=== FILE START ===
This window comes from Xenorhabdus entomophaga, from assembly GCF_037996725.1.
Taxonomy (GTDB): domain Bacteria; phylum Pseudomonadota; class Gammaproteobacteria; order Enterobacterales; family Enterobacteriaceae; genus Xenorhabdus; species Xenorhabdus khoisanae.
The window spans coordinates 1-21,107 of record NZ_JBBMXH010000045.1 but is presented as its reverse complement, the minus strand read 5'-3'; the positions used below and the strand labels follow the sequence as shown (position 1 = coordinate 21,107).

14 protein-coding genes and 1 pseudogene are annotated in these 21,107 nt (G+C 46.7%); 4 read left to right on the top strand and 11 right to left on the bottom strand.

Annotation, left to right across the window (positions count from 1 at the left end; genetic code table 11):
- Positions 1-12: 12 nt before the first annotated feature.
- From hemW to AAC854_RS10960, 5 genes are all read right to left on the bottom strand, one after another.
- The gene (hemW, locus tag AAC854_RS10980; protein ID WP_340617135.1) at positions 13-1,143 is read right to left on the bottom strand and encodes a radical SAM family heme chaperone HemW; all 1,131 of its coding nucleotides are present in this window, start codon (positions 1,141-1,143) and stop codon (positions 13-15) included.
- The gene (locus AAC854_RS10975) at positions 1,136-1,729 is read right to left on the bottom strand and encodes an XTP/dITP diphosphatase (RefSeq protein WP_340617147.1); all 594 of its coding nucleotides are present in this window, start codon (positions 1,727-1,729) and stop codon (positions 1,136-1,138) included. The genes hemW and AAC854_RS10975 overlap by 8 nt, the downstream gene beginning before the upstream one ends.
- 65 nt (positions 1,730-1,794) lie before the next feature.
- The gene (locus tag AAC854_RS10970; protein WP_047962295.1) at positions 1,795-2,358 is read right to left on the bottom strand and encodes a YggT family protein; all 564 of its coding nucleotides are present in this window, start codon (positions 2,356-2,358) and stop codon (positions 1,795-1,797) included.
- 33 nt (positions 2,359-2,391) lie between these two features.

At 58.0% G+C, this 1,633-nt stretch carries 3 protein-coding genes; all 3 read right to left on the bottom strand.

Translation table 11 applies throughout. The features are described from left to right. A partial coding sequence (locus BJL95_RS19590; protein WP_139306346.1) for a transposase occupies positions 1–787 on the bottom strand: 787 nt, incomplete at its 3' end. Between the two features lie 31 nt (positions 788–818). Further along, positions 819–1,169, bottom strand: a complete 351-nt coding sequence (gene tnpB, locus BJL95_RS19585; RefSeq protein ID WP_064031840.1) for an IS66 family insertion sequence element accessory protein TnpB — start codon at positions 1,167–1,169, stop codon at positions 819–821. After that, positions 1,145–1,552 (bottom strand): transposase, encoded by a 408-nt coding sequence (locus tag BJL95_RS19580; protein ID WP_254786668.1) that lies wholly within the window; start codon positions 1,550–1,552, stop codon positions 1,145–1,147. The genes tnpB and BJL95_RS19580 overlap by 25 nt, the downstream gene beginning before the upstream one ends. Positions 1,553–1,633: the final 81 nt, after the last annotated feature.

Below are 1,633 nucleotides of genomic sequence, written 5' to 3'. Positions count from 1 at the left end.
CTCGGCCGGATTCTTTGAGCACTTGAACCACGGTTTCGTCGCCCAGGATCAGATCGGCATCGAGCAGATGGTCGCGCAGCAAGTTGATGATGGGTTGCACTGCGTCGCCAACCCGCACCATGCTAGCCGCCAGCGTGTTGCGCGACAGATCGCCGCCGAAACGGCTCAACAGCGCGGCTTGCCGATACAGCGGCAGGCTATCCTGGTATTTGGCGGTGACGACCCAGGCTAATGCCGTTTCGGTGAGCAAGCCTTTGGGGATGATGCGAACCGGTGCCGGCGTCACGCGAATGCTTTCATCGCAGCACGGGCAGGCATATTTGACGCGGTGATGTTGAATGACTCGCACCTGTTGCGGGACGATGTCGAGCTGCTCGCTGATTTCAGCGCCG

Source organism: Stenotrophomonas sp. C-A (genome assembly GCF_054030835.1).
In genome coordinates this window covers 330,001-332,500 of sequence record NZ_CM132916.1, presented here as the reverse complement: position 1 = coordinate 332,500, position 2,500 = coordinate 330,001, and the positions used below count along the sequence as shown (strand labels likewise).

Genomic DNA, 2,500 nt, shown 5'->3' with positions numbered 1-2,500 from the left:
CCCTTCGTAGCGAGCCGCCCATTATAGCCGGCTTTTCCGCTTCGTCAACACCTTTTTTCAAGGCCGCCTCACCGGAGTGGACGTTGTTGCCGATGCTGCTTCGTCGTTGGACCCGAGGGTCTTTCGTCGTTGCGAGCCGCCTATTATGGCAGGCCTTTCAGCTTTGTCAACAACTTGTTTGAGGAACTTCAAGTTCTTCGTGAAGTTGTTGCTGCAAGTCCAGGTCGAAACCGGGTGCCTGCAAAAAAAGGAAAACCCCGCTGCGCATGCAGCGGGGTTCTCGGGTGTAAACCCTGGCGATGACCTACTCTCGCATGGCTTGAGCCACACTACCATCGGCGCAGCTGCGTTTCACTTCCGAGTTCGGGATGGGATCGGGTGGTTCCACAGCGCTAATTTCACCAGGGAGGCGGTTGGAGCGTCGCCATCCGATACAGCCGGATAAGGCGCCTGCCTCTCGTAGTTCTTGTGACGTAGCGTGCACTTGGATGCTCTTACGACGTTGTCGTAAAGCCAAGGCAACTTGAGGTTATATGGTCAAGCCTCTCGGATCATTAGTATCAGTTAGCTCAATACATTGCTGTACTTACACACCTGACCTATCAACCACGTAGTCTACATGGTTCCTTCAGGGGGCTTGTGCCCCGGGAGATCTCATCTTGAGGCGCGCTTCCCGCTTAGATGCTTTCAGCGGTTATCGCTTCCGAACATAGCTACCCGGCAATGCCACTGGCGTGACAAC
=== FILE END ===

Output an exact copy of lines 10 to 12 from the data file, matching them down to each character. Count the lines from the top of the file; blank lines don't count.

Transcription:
- 65 nt (positions 1,730-1,794) lie before the next feature.
- The gene (locus tag AAC854_RS10970; protein WP_047962295.1) at positions 1,795-2,358 is read right to left on the bottom strand and encodes a YggT family protein; all 564 of its coding nucleotides are present in this window, start codon (positions 2,356-2,358) and stop codon (positions 1,795-1,797) included.
- 33 nt (positions 2,359-2,391) lie between these two features.